It is important in modern homes for the interiors to flow into the exteriors. Multiple rooms open out onto verandas and patios, blurring the lines between indoor and outdoor. Large expanses of glass between indoor and outdoor spaces also contribute to seamlessly binding the two.
Modern homes take into account the topography of the site and are designed accordingly.
Pushing the boundary
Modern architecture dares to push the boundaries of roof design. Moving away from the traditional triangular sloped roofs, homes today exhibit multiple roofs at varying levels and boast of unique silhouettes. Varying lines, elongated vaults, well positioned overhangs and unusual linear elements help to make a unique statement.
There is an effort made to reveal materials and textures in their natural state. Materials are not concealed to look like something they are not - reiterating the concept of truth in design. Modern homes combine traditional materials with new techniques of application which are possible through technology. Therefore, while steel, concrete and glass may be thought of as the materials of the modern age, wood, stone and brick hold their place in this era as well.
Windows are used as an element of design and are generally provided at standard prescribed locations to let in light and avoid glare. In modern homes, they are often extended from floor to ceiling wherever functionally suitable. Clerestory windows are used in spaces where light and privacy are equally necessary. Openings with sliding shutters are incorporated. Windows, thus, become a part of the aesthetic of the home.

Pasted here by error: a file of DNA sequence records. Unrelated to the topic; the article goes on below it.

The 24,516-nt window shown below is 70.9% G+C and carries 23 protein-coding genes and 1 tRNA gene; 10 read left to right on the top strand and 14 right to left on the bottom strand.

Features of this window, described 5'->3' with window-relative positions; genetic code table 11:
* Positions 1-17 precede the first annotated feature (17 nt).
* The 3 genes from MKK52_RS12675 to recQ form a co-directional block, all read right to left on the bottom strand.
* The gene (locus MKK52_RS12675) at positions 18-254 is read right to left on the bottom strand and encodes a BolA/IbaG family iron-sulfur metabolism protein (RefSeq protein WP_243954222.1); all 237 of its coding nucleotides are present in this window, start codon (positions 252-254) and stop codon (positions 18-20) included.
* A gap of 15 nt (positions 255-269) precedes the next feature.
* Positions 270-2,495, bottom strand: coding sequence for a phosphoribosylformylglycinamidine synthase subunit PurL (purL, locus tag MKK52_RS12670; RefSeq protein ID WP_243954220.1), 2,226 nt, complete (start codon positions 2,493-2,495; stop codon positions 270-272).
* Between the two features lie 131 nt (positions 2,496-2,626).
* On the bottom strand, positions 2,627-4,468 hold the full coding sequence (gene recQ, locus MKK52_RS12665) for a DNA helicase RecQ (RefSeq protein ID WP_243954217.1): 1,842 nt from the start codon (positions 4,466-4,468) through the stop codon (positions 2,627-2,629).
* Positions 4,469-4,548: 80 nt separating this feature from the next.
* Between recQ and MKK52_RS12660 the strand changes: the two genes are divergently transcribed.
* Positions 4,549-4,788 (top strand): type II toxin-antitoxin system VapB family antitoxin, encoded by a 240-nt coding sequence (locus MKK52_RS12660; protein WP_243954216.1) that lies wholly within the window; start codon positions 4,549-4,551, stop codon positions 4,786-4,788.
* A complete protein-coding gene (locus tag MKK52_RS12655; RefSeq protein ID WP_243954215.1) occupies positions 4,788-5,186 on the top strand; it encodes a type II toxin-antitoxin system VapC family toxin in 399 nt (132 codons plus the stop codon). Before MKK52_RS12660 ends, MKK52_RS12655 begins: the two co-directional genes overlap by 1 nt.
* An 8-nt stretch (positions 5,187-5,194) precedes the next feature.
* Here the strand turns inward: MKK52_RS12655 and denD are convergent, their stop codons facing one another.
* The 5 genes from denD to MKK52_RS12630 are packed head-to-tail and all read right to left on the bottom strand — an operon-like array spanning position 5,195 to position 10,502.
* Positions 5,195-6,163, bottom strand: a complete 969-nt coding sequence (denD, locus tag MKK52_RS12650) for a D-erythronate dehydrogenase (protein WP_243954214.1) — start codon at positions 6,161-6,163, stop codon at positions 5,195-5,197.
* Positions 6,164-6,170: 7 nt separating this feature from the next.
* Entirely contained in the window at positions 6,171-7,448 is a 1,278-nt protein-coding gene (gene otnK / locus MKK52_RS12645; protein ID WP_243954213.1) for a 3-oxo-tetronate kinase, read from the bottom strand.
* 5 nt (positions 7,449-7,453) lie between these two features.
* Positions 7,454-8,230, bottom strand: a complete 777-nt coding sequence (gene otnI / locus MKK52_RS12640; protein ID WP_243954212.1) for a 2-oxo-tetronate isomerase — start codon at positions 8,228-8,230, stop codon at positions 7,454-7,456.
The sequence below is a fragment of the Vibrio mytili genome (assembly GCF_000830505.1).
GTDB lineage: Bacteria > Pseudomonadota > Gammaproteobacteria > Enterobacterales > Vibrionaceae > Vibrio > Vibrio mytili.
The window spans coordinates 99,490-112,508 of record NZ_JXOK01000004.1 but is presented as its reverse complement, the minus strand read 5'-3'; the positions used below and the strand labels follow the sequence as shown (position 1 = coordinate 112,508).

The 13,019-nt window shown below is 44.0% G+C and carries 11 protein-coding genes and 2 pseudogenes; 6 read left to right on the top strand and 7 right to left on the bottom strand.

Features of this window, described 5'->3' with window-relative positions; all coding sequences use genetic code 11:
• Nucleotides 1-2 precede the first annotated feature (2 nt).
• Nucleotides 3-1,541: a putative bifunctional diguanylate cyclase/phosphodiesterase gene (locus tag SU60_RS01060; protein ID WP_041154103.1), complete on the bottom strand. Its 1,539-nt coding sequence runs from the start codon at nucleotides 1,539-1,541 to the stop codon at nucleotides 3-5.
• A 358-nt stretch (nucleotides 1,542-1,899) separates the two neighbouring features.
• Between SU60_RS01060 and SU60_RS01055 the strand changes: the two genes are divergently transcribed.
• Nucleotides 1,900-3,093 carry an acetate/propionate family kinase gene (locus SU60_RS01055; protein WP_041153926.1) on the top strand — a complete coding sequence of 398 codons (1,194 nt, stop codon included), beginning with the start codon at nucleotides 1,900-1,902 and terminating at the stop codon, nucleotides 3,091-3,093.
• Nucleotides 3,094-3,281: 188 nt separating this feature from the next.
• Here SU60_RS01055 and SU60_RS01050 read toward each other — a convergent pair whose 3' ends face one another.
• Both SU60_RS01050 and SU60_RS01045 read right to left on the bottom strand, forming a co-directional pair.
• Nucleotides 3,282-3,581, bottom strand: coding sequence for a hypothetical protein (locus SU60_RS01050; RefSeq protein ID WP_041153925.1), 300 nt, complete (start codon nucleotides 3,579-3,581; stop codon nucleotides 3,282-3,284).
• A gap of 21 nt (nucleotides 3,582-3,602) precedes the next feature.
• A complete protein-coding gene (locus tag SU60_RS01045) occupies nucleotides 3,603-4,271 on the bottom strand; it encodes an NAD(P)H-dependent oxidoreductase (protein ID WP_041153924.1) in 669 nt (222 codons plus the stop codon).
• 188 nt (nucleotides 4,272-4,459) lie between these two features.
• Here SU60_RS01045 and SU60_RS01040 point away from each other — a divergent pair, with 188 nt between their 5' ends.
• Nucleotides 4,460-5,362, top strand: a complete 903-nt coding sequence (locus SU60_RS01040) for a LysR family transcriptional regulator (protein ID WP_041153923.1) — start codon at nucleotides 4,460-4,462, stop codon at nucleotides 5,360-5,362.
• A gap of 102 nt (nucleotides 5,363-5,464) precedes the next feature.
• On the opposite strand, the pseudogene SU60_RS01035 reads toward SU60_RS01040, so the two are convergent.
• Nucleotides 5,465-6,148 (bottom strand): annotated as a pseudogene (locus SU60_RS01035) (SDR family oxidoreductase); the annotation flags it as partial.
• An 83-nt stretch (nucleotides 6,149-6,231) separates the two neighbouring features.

Apart from using modern systems of construction to create efficiency in the home, there are simple design techniques, too, which make modern homes competent. They are oriented to make full use of nature’s forces. Positioning of service areas (kitchens, utilities and toilets) and living areas methodically generates passive solar heating which keeps these homes warm during the winter.
Recessed windows and large overhangs help keep them cool during the summer. Direction of wind is taken into account while positioning the windows for ventilation.
Roofs are designed to ensure that rainwater harvesting is a possibility. In this way, modern homes are innately designed for basic sustainability.
The modernist aesthetic states that the final appearance of the building should be directly related to its function, ensuring that there is a functional reason for every element of design. It preaches a lack of unnecessary ornament. Keeping this in mind, there are varying degrees of this aesthetic with some homeowners preferring to follow the strict ideas of minimalism. Others enjoy combining the minimalist aspects of modernism with their personal style. Choosing your own colours and textures adds to the uniqueness of your home.
Architect Louis Sullivan’s concept of “form follows function”, meaning that functionality is of top priority, and that the aesthetic is merely derived from it, is the essential notion behind modernism. With the idea that the personal touch is the key secret ingredient, you and your architect are ready to get started on your very own modern home in the contemporary world.